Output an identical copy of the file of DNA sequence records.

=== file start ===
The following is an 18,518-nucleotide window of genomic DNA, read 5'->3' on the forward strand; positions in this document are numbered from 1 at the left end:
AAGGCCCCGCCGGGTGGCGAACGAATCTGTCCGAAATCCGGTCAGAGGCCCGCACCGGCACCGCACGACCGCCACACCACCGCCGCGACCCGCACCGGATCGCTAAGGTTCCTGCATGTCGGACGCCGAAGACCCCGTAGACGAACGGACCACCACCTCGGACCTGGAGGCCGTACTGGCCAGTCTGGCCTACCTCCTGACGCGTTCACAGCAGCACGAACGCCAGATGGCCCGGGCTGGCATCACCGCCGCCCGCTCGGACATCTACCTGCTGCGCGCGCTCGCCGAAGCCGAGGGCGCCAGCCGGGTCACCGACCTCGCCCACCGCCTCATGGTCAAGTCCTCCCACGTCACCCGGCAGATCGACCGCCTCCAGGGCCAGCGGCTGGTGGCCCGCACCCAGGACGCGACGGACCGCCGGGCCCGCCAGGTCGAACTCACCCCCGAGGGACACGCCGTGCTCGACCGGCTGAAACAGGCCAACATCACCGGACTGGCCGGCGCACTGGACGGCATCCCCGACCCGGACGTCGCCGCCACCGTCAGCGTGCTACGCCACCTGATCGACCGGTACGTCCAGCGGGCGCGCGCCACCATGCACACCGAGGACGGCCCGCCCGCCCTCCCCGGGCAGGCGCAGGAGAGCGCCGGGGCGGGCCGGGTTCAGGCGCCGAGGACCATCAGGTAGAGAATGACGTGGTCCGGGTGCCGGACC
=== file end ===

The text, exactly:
The following is an 18,518-nucleotide window of genomic DNA, read 5'->3' on the forward strand; positions in this document are numbered from 1 at the left end:
AAGGCCCCGCCGGGTGGCGAACGAATCTGTCCGAAATCCGGTCAGAGGCCCGCACCGGCACCGCACGACCGCCACACCACCGCCGCGACCCGCACCGGATCGCTAAGGTTCCTGCATGTCGGACGCCGAAGACCCCGTAGACGAACGGACCACCACCTCGGACCTGGAGGCCGTACTGGCCAGTCTGGCCTACCTCCTGACGCGTTCACAGCAGCACGAACGCCAGATGGCCCGGGCTGGCATCACCGCCGCCCGCTCGGACATCTACCTGCTGCGCGCGCTCGCCGAAGCCGAGGGCGCCAGCCGGGTCACCGACCTCGCCCACCGCCTCATGGTCAAGTCCTCCCACGTCACCCGGCAGATCGACCGCCTCCAGGGCCAGCGGCTGGTGGCCCGCACCCAGGACGCGACGGACCGCCGGGCCCGCCAGGTCGAACTCACCCCCGAGGGACACGCCGTGCTCGACCGGCTGAAACAGGCCAACATCACCGGACTGGCCGGCGCACTGGACGGCATCCCCGACCCGGACGTCGCCGCCACCGTCAGCGTGCTACGCCACCTGATCGACCGGTACGTCCAGCGGGCGCGCGCCACCATGCACACCGAGGACGGCCCGCCCGCCCTCCCCGGGCAGGCGCAGGAGAGCGCCGGGGCGGGCCGGGTTCAGGCGCCGAGGACCATCAGGTAGAGAATGACGTGGTCCGGGTGCCGGACC